You only start with 3 of the 9 classes, with only basic gear for each. All other classes and gears need to be unlocked with real money or experience, which is earned at a snail’s pace. You only get around 35-50 exp per minute depending on your scoreboard rank and whether or not your team wins, but usually you’ll end up at around 40. A single weapon can cost 88k exp, which is more than a 36 hour grind. Considering each class has to pick 2 weapons, a belt item, a pack item, and 2 perks, you might find that the loadout you want could take over 100 hours of playtime to achieve. Even the cheapest classes will take around 50 to deck out.

Real money is drastically more reasonable, with 88k exp items costing only 500 gold without sales, which is roughly $5. While it’s certainly better than games that offer game breaking real money exclusive gear, the free option is so unreasonably ridiculous to achieve, that paying still gives a sizable advantage, especially if they used the money to deck out more than 1 class for the versatility.

Whether you pay or not, once you have the new weapon, you still need to grind for that weapon’s mastery to unlock sometimes crucial abilities, which could be be up to another 26k exp, or another 11 hours. Why Hi-Rez decided the game should have almost as much grinding as an MMORPG is beyond me, but it’s a severe nuisance that heavily discourages learning multiple classes.


Technically, there are 5 different game modes. However, some are so similar to others that it only feels like 3, and 2 of them are pretty standard fare. TDM has a small twist of there being 1 flag which will spawn on the first kill of the match, and the team who holds it takes off 2 points per kill, and is easily the most balanced of all game modes. For a flagless experience, there’s Arena…which is basically the same as TDM, but limited to 5v5 and is played on smaller maps. Unfortunately, the maps are also much flatter, leaving the ski mechanic generally unused, transforming the game from the fastest shooter to merely the highest flying.

CTF Blitz is like CTF, except the flag moves with every cap. However, since the flag only moves about 3 feet, they end up playing out exactly the same. Many people have told me CTF is the main game mode of Tribes, but I find it easily the most shallow and worst balanced. Flag placements are almost always out in the wide open, which boils down capping to picking pathfinder, and just skiing really fast into it, which will bypass most, if not all the base defenses and defenders. The only real counter to it so far is having a doombringer sit on the flag and try to block the pathfinder with his fatness while cutting him down with his chaingun, or having a sentinel snipe the runner. The capper will then have to either navigate around the fat guy, or try to push him away by chucking grenades and shooting his spinfusor (if you’ve never played Tribes, they work exactly like a rocket launcher) at the flag before reaching it. Sentinels with the accuracy to hit a high speed capper the 2-3 times it takes to kill them at full health are extremely rare, causing the game mode to be renamed by many to Pathfinder vs Doombringer. This also causes the most severe team stacking of all modes, as anyone looking to play any other class in CTF is essentially being unimportant details, and the pinnacle of their contributions would be to inconvenience the enemy, hopefully enough that their defenders become so irritated that they leave the flag unguarded to kill them.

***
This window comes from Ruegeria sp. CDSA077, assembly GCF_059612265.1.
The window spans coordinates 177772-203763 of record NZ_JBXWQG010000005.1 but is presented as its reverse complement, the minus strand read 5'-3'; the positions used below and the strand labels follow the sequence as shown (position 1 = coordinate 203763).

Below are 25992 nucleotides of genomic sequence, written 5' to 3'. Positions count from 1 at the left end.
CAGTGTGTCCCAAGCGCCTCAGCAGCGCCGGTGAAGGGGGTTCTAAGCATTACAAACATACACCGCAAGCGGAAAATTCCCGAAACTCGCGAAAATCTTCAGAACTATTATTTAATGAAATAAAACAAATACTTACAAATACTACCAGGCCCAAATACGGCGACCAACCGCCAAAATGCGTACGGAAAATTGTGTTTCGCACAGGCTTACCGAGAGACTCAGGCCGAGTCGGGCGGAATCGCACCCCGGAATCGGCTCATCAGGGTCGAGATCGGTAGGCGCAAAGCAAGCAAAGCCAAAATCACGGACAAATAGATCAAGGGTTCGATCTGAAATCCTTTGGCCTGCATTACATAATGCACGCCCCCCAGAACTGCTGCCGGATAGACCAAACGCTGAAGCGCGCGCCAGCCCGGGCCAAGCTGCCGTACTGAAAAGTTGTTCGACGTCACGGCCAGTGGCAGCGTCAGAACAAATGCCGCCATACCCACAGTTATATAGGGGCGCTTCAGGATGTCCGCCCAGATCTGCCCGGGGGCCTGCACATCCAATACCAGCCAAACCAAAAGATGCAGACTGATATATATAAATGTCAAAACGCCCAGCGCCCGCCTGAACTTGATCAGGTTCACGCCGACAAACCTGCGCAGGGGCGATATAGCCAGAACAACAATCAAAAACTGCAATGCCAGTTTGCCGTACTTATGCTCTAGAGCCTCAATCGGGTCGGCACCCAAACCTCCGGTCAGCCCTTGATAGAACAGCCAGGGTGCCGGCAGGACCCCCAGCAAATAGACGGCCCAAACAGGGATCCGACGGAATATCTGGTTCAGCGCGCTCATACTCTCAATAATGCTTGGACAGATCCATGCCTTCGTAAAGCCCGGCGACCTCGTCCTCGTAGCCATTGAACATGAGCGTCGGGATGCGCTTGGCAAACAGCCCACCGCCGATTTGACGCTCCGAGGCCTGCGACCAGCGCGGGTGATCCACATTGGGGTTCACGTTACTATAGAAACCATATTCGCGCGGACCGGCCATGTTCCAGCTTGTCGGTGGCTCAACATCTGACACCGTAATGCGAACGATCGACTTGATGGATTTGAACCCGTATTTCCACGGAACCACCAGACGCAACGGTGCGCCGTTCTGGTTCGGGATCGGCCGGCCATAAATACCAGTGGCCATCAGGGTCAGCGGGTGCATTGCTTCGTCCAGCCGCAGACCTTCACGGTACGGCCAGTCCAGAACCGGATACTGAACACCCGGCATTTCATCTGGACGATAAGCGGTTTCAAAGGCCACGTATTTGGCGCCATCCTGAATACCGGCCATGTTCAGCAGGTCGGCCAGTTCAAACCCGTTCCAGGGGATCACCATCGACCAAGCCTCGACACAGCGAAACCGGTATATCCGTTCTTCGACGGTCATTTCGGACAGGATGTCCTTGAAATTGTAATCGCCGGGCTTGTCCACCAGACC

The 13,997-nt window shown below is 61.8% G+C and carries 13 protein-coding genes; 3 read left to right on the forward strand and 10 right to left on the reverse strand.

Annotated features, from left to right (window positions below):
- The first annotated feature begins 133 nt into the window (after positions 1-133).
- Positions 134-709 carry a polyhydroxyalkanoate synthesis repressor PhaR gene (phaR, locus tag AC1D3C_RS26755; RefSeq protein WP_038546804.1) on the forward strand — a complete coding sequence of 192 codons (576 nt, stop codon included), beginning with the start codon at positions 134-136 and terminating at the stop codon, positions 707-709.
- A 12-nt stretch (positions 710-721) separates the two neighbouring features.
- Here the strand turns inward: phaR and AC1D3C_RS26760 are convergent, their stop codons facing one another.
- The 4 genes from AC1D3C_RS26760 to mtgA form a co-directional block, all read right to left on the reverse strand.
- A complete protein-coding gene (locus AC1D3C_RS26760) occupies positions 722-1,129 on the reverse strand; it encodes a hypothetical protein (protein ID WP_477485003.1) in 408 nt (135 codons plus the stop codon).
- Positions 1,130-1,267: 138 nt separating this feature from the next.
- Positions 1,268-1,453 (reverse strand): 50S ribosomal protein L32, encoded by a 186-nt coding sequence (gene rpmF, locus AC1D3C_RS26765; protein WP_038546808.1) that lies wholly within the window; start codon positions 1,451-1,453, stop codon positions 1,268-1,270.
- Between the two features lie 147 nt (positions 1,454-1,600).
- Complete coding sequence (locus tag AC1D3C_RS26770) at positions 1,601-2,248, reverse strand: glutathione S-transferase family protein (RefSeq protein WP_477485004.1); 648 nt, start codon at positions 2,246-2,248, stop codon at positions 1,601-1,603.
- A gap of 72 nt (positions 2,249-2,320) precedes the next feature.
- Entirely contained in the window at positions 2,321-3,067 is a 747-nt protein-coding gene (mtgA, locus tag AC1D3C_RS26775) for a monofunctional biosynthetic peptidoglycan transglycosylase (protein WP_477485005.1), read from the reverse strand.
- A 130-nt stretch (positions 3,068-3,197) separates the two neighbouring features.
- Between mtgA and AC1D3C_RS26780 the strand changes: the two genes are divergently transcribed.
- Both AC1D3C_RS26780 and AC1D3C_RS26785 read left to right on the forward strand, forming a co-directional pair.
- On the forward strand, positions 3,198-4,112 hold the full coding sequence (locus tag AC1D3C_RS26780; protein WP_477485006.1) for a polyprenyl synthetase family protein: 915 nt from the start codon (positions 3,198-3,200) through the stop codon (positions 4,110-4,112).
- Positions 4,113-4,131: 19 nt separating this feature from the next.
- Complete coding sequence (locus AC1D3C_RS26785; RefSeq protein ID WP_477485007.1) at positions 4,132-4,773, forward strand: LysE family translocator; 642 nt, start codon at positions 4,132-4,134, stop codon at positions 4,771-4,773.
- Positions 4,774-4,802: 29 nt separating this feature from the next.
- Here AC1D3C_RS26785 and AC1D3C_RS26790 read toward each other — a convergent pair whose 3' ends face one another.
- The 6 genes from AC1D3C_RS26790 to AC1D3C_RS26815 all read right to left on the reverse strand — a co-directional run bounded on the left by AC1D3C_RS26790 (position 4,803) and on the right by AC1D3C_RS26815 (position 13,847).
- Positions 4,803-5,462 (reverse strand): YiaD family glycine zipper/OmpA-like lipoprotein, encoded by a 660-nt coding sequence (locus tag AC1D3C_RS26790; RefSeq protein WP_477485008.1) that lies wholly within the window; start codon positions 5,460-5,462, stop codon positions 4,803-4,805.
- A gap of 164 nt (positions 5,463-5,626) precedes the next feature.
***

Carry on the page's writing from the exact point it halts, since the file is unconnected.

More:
There are other mechanics, just as the team generator which powers all base assets such as turrets, forcefields, refill stations, and vehicle station, but most of those generally don’t affect a decent capper at all. Taking out refill stations might sound useful, but the respawn time in this game is so short (only 3 seconds), most players will just suicide to reload or get back into position anyways. Vehicles in this game are generally useless, but I’ll get more into that later.

The last mode is Capture and Hold, which is sadly often forgotten and underplayed. It recycles maps from CTF and TDM, and spawns cap points at several locations on the map. You capture them simply by touching them, and hold them by not letting the enemy touch them. Some come with their own turrets and refill stations to help the defenders. Periodically, captured points will give your team….well, points. It’s a more balanced attack and defend gameplay than CTF, yet most rounds often turn up rather slow and uneventful, as most players will simply focus their defenses on a few points and end up standing around waiting most of the time, or they’ll be checking each cap point to see which is left mostly unguarded. Eventually the game will reach an equilibrium, where more or less everyone turtles to death because every cap point has exactly enough defenders to not be taken. However, I imagine with an organized team that works together rather than pugs, the experience would be much different.


Quite simply, they’re useless. The bike is supposed to be used for getting around quickly, but it isn’t remotely difficult to ski much faster than it. The tank is just a huge, slow target that people are only even gonna bother acknowledging the existence of to pick on for free credits. The cannon has a terrible rate of fire, and the person manning the much more useful chaingun can’t also be driving, making it not terribly effective for combat either. The jet is fairly mobile, but still not as quick as a good skier, making it’s primary use of ramming itself into flag carriers exceedingly difficult, even assuming the pilot is careful enough to not kill himself by crashing into a hill. Like all vehicles, the gun on it has a terrible rate of fire and only does modest damage. In the end, the jet is often merely a decoration, being fairly difficult to destroy, but also serving little to no purpose.